The BBC has written to apologise to Nigel Farage for its "incomplete and inaccurate" report about the closure of the GB News presenter's Coutts bank account.
The broadcaster was forced to amend a story suggesting Farage's accounts were closed due to his funds falling below the private bank's financial threshold.
His account with had been closed earlier this month after the bank said they no longer wanted him as a customer.
A 40-page dossier revealed Coutts chiefs made a concerted effort to “exit” him as a customer as they didn’t believe the former Ukip leader aligned with their views.
The broadcaster was forced to amend a story suggesting Farage's accounts were closed due to his funds falling below the private bank's financial threshold
The BBC has since published an amended story quoting sources "familiar" with the situation which claimed Coutts made the "commercial decision" to shut Farage's personal and business accounts.
An apology letter from CEO, BBC News & Current Affairs Deborah Turness reads: "Thank you for your letter to Tim Davie on 22nd July regarding the BBC’s coverage of the story relating to your Coutts Bank accounts.
"I have reviewed what happened since we received your letter on Saturday. It’s clear that the story we originally published, based on information provided by our source, turned out to be inaccurate.
"While our teams took the correct steps in rectifying this on-air and on our Corrections and Clarifications page, I can understand why you feel this story has contributed to you being put through a considerable and humiliating amount of publicity.
"I would therefore like to apologise to you on behalf of BBC News.
"For context, I would also like to explain what happened and the steps that were taken since the BBC first published the story about your bank accounts. We have reviewed the actions we took as the story evolved.
"Our Business Editor, Simon Jack, was told by a senior and trusted source that the bank contested the story that you had put into the public domain - i.e. that Coutts had closed your accounts for political reasons.
"The source said your accounts had been closed for commercial reasons. We felt this was a story of significant public interest and went back to the source to check they were happy for us to publish the information. They said they were.
"Simon Jack spoke to you on July 4th to let you know about the story that we intended to run, informing you that a source had told BBC News you had fallen below the financial threshold for a Coutts account.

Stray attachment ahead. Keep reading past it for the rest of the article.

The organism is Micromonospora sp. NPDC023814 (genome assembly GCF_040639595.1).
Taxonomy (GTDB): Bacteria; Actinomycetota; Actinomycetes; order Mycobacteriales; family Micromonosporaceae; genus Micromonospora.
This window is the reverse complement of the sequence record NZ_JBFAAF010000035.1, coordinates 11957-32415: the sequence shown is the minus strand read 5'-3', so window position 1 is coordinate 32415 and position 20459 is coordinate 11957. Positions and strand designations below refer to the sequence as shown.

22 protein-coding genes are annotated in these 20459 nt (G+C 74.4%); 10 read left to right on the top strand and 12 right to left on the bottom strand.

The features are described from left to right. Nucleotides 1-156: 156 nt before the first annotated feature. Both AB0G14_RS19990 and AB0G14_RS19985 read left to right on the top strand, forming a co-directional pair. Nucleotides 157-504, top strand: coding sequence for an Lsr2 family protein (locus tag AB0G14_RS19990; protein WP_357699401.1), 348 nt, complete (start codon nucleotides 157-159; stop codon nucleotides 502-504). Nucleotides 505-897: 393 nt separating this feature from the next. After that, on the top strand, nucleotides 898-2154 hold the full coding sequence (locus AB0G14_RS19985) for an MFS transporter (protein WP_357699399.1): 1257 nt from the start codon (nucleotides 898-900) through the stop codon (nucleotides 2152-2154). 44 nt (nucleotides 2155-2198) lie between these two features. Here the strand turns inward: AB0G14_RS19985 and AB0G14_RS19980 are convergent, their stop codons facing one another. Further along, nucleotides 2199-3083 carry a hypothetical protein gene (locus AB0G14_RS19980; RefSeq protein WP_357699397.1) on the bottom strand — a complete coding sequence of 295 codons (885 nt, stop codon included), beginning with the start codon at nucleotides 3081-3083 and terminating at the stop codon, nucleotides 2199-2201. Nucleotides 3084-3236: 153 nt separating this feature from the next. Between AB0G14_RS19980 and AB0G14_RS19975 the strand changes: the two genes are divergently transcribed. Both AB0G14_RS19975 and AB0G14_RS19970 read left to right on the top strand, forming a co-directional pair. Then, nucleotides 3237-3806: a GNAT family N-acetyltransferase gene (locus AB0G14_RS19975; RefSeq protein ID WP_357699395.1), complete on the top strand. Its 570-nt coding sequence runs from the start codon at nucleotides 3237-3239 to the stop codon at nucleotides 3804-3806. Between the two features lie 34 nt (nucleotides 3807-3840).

"Your response was quoted extensively in the coverage, and you appeared on BBC Radio 4’s the World at One to give your own account of the story.
"After the information from your subject access request was published, it became clear that your political views were involved in the bank’s decision to close your accounts.
A 40-page dossier revealed Coutts chiefs made a concerted effort to “exit” him as a customer as they didn’t believe the former Ukip leader aligned with their views
"BBC News reported the new information widely and you appeared on BBC Radio 4’s World at One and Newsnight to give your reaction.
"As you point out in your letter, our Analysis Editor, Ros Atkins, also covered the story and concluded that what the original source had told BBC News was inaccurate, and so was a headline that had not attributed the claim to the source.
"BBC News amended that headline and put a note above the online article to make it clear new evidence had come to light about the story.
"We also posted a note explaining the above on our Corrections and Clarifications page.
"This clearly acknowledged that the information we reported - that Coutts’ decision on your account did not involve considerations about your political views - turned out to be inaccurate.
"I hope this helps to clarify the actions we undertook and would like to once again apologise on behalf of BBC News."